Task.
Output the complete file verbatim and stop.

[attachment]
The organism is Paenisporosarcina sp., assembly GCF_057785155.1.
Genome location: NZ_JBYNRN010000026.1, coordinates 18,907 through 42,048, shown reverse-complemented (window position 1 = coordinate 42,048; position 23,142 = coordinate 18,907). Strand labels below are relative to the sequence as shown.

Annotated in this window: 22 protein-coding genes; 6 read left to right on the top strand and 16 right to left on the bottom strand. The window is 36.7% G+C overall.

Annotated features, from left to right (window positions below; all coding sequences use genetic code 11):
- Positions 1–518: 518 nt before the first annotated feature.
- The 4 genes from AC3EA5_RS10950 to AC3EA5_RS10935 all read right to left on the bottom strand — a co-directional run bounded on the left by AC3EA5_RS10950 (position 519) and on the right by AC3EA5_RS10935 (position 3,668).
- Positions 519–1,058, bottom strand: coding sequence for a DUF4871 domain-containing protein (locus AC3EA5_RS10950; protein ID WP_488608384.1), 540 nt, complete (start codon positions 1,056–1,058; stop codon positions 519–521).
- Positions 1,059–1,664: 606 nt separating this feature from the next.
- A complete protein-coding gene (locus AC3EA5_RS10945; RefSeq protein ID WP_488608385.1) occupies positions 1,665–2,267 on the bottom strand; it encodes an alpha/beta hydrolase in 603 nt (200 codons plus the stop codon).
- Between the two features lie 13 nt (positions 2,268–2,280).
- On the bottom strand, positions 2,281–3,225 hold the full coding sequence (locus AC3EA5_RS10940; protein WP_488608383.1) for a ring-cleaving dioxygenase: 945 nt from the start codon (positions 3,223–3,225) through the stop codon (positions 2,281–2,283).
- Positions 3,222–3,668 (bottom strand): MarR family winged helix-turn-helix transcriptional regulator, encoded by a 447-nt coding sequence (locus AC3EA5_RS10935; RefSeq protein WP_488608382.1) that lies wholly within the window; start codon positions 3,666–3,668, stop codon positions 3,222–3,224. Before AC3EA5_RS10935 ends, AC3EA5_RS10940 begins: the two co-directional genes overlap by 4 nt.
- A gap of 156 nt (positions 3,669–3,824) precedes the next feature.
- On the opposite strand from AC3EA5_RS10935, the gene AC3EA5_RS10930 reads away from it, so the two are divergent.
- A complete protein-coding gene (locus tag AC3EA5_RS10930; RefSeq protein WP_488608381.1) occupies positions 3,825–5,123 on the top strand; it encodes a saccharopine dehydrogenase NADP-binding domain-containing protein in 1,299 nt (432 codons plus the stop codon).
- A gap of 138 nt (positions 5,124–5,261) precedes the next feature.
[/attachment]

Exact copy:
The organism is Paenisporosarcina sp., assembly GCF_057785155.1.
Genome location: NZ_JBYNRN010000026.1, coordinates 18,907 through 42,048, shown reverse-complemented (window position 1 = coordinate 42,048; position 23,142 = coordinate 18,907). Strand labels below are relative to the sequence as shown.

Annotated in this window: 22 protein-coding genes; 6 read left to right on the top strand and 16 right to left on the bottom strand. The window is 36.7% G+C overall.

Annotated features, from left to right (window positions below; all coding sequences use genetic code 11):
- Positions 1–518: 518 nt before the first annotated feature.
- The 4 genes from AC3EA5_RS10950 to AC3EA5_RS10935 all read right to left on the bottom strand — a co-directional run bounded on the left by AC3EA5_RS10950 (position 519) and on the right by AC3EA5_RS10935 (position 3,668).
- Positions 519–1,058, bottom strand: coding sequence for a DUF4871 domain-containing protein (locus AC3EA5_RS10950; protein ID WP_488608384.1), 540 nt, complete (start codon positions 1,056–1,058; stop codon positions 519–521).
- Positions 1,059–1,664: 606 nt separating this feature from the next.
- A complete protein-coding gene (locus AC3EA5_RS10945; RefSeq protein ID WP_488608385.1) occupies positions 1,665–2,267 on the bottom strand; it encodes an alpha/beta hydrolase in 603 nt (200 codons plus the stop codon).
- Between the two features lie 13 nt (positions 2,268–2,280).
- On the bottom strand, positions 2,281–3,225 hold the full coding sequence (locus AC3EA5_RS10940; protein WP_488608383.1) for a ring-cleaving dioxygenase: 945 nt from the start codon (positions 3,223–3,225) through the stop codon (positions 2,281–2,283).
- Positions 3,222–3,668 (bottom strand): MarR family winged helix-turn-helix transcriptional regulator, encoded by a 447-nt coding sequence (locus AC3EA5_RS10935; RefSeq protein WP_488608382.1) that lies wholly within the window; start codon positions 3,666–3,668, stop codon positions 3,222–3,224. Before AC3EA5_RS10935 ends, AC3EA5_RS10940 begins: the two co-directional genes overlap by 4 nt.
- A gap of 156 nt (positions 3,669–3,824) precedes the next feature.
- On the opposite strand from AC3EA5_RS10935, the gene AC3EA5_RS10930 reads away from it, so the two are divergent.
- A complete protein-coding gene (locus tag AC3EA5_RS10930; RefSeq protein WP_488608381.1) occupies positions 3,825–5,123 on the top strand; it encodes a saccharopine dehydrogenase NADP-binding domain-containing protein in 1,299 nt (432 codons plus the stop codon).
- A gap of 138 nt (positions 5,124–5,261) precedes the next feature.